April Freeman Banner 2014

January/February 2008

Volume 58, 2008

FEATURES

Wildfires and State-Worship

Private Markets, Not Government, Are Best Equipped to Manage Wildfire Prevention and Firefighting

JANUARY 01, 2008 by STEVEN GREENHUT

Free-Market Money: A Key to Peace

Governments That Can Create Money Can More Easily Go to War

JANUARY 01, 2008 by STEVEN HORWITZ

Congestion Pricing: The Road to the Surveillance State

Cameras and Tolls Won't Save Us from Government-Congested Roads

JANUARY 01, 2008 by BECKY AKERS

Prosecutorial Indiscretion

Immunity violates liberty.

JANUARY 01, 2008 by WENDY MCELROY

The Game of Politics

Liberals Impose Taxes on Citizens So Politicians Can Do What They Want

JANUARY 01, 2008 by GEORGE C. LEEF

Volunteer Railways in Britain

How Voluntarism Successfully Provides a Public Service sans Socialism or Capitalism

JANUARY 01, 2008 by JAMES L. PAYNE

The Free Market versus the Interventionist State

The Interventionist State Is Based on Coercion and Violence, Not Human Liberty

JANUARY 01, 2008 by RICHARD EBELING

Alcohol, Prohibition, and the Revenuers

The Great Depression's Income-Tax Revenue Reduction Paved the Way for the Repeal of Prohibition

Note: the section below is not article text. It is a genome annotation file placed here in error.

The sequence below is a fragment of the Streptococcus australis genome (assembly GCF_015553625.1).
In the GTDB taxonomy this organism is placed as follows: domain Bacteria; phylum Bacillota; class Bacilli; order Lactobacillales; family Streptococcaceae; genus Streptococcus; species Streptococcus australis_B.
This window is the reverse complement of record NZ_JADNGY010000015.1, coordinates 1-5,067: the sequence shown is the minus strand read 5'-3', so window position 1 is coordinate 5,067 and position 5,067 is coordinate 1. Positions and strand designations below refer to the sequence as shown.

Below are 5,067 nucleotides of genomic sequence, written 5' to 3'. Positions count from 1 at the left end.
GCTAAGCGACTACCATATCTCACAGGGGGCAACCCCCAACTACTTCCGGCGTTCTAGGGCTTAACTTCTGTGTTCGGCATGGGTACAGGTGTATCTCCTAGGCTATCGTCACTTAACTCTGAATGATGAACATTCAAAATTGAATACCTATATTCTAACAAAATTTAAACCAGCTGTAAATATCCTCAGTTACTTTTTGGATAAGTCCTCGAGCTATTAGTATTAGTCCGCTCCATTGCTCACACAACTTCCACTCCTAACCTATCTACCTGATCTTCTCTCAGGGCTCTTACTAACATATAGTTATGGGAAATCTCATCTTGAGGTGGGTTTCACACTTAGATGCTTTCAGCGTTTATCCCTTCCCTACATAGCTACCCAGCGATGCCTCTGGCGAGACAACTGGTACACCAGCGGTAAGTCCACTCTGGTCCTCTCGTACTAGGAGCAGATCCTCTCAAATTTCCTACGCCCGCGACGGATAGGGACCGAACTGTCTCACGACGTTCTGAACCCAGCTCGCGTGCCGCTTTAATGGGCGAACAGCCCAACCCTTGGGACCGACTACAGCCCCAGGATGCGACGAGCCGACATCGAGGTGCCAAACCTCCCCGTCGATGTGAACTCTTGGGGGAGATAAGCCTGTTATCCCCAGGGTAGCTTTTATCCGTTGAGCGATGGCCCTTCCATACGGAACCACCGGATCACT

JANUARY 01, 2008 by DONALD BOUDREAUX

The Constitution or Liberty

Context is crucial.

SEPTEMBER 21, 2012 by SHELDON RICHMAN

Alas, in the eyes of at least some framers, Article I, Section 8, did not exhaust the national government's powers.

Madison's Veto Sets a Precedent

The Founding Fathers First Asked Whether Government Spending Was Constitutional

JANUARY 01, 2008 by BURTON FOLSOM
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CURRENT ISSUE

April 2014

Around the world, people are struggling to throw off authoritarianism, with deeply mixed results. From Egypt to Venezuela, determined people build networks to overthrow their regimes, but as yet we have not learned to live without Leviathan. In this issue, Michael Malice and Gary Dudney discuss their glimpses inside totalitarian regimes, while Sarah Skwire and Michael Nolan look at how totalitarian regimes grind down the individual--and how individuals fight back. Plus, Jeffrey Tucker identifies a strain in libertarianism that, left unchecked, could reduce even our vibrant movement to something that is analogous to the grim aesthetic of architectural brutalism. The struggle for our lives and freedom is a struggle for beauty; it begins inside each of us.
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